Traditionally, this Bavarian-style of lager was brewed in March; hence it’s also often referred to as Märzen, the German word for March. It was aged cold in stone beer caves over the summer months for release in late summer or early fall. Those earlier, mid-1800s, Märzenbiers were actually more like dunkels than the current Oktoberfest beers. The beer we now know as Oktoberfest didn’t come into being until 1872, making its debut at the Oktoberfest celebration that year. Got it? Perhaps not and I think that’s my point.

The idea of certain types of beer being released at specific dates is sort of a ridiculous proposition these days. Most seasonal beers were born out of technical limitations that constricted brewers. Their fermentations were at the mercy of the weather. Beers tended to come out at specific times of the year because brewers had little other choice. Obviously, that’s no longer the case. I can home brew an Oktoberfest-style beer in August (in fact I did this year) almost as easily as I can make a warm-fermented Belgian-style saison.

Granted, on a steaming August afternoon, a fresh (and warm fermented) wheat beer tends to go down more comfortably than a chewey Baltic porter. When it’s late at night, though, and you’re sitting inside with the air conditioner running, that Baltic porter can really hit the spot. There’s just no point in clinging to these hoary limitations. The brewers who developed these styles were not in love with such restrictions. If they were, IPAs would still be brewed for a limited time each fall and aged for a year before being released. I don’t think the hop heads would want that.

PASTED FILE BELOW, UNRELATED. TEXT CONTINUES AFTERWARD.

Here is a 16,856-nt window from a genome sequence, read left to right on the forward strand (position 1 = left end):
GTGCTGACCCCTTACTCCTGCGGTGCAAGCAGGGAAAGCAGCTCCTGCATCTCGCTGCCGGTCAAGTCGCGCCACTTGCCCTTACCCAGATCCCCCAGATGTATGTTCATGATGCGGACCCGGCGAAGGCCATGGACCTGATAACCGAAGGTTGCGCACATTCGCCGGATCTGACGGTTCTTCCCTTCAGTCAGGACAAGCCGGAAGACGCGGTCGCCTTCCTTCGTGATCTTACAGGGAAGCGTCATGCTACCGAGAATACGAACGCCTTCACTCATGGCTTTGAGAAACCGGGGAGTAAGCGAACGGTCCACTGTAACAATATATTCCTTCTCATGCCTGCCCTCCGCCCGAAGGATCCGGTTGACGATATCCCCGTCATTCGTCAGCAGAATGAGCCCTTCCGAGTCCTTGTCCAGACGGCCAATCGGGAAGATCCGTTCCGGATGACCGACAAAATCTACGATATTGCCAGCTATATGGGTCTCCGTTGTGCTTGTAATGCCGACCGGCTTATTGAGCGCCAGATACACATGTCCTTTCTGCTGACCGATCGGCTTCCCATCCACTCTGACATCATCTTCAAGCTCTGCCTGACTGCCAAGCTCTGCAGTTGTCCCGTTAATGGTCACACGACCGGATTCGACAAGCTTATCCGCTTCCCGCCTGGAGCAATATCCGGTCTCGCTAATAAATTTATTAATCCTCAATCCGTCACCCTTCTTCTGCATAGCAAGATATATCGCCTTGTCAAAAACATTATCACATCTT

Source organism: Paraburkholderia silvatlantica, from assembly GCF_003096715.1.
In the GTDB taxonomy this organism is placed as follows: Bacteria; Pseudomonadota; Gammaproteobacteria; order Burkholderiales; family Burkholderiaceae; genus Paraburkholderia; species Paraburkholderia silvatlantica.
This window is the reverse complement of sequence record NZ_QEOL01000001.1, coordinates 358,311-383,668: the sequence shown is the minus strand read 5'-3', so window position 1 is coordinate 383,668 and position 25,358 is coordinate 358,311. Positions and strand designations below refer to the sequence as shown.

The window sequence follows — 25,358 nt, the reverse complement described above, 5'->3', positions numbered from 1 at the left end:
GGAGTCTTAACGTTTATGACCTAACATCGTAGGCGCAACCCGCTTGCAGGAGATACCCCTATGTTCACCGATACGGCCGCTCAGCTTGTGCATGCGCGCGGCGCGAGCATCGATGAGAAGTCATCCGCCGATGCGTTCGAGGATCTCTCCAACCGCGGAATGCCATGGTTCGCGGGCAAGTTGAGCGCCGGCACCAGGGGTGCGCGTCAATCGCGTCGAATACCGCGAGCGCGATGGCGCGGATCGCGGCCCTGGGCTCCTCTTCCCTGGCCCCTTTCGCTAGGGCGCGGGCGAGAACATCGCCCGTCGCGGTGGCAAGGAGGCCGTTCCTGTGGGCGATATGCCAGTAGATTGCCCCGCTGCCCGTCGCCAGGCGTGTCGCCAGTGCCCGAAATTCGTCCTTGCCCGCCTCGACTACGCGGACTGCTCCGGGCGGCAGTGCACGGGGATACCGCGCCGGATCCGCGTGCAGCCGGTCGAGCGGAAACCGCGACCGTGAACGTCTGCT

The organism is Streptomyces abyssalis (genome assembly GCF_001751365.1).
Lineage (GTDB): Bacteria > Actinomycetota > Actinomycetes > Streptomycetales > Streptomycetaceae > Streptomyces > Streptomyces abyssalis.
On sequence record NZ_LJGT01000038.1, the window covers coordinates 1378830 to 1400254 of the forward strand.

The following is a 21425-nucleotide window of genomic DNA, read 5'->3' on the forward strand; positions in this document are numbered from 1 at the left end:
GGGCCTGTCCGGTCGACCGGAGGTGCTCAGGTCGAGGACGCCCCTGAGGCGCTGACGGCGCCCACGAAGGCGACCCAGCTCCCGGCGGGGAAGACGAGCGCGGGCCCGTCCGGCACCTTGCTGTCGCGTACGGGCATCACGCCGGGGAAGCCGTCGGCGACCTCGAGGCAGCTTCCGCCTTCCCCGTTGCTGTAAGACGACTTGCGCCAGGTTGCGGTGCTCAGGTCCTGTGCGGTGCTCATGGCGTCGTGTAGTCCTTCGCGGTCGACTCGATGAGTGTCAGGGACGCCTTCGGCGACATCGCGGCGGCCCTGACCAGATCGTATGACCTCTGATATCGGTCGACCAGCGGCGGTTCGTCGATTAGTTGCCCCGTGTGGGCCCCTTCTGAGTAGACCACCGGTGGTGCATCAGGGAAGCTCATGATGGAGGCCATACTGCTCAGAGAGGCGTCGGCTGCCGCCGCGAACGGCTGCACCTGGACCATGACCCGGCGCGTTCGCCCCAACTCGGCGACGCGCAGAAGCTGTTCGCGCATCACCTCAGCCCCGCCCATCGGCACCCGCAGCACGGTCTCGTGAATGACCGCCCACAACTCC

Besides, it’s wishful thinking to believe beer makers are not going to try and get the jump on their competition by releasing their beer early. This has been going on forever. Trying to stop it is hopeless. Here’s just one example: throughout the mid-to-late 1930s, the United States Brewers Association continually implored its membership to hold off on releasing their seasonal bock beers until March. When that didn’t work they suggested late February. The USBA was roundly ignored. Brewers continued releasing their bocks whenever the hell they wanted and if they beat their competitors to the punch, so much the better. You think today’s craft brewers would be any more manageable? Forget it.

Personally, haven't gone all in on the Oktoberfests this year. Not yet, at least. I love the style, but I still get a slight twinge of disgust when I see the beer hitting the shelves in July. That’s just my prejudice. It won’t be too long before I start filling my refrigerator with malty, amber lager. Actually, I may have just talked myself into picking some up today. Tradition only goes so far. If I was going remain hidebound to the beers that were traditional to me, I’d still be drinking Huber and Bohemian Club. And you might still be slurping Miller Lite. No.

Monday, August 11, 2014

OBC in '63

Here’s a sunny look at how things were going at the Oshkosh Brewing Company in 1963. In January that year Brewers Digest, a trade publication for the brewing industry, ran a feature article on OBC and its new owner David Uihlein. It’s a friendly piece written by Nancy Moore Gettelman, who was no stranger to David Uihlein. Gettelman was the wife of Tom Gettelman, the last president of the A. Gettelman Brewing Co. of Milwaukee. The Uihlein family owned Schlitz and had known the Gettelmans for decades.

Thanks to Austin Frederick, you can now read it yourself. Austin recently came across a copy of the article at Folklore in Oshkosh. He’s scanned it and made it a downloadable PDF on his excellent history blog. To get your copy, go HERE and click the image to download the file.

As you read the article, notice the contradiction that’s inherent in much of what David Uihlein has to say about beer and the brewing industry. Here’s a little background for that: Uihlein purchased OBC in 1961. At that time, Schlitz was still the second largest American brewery and the Uihlein family owned 82 percent of all Schlitz stock. That fact shadows Uihlein’s talk of small business and independence.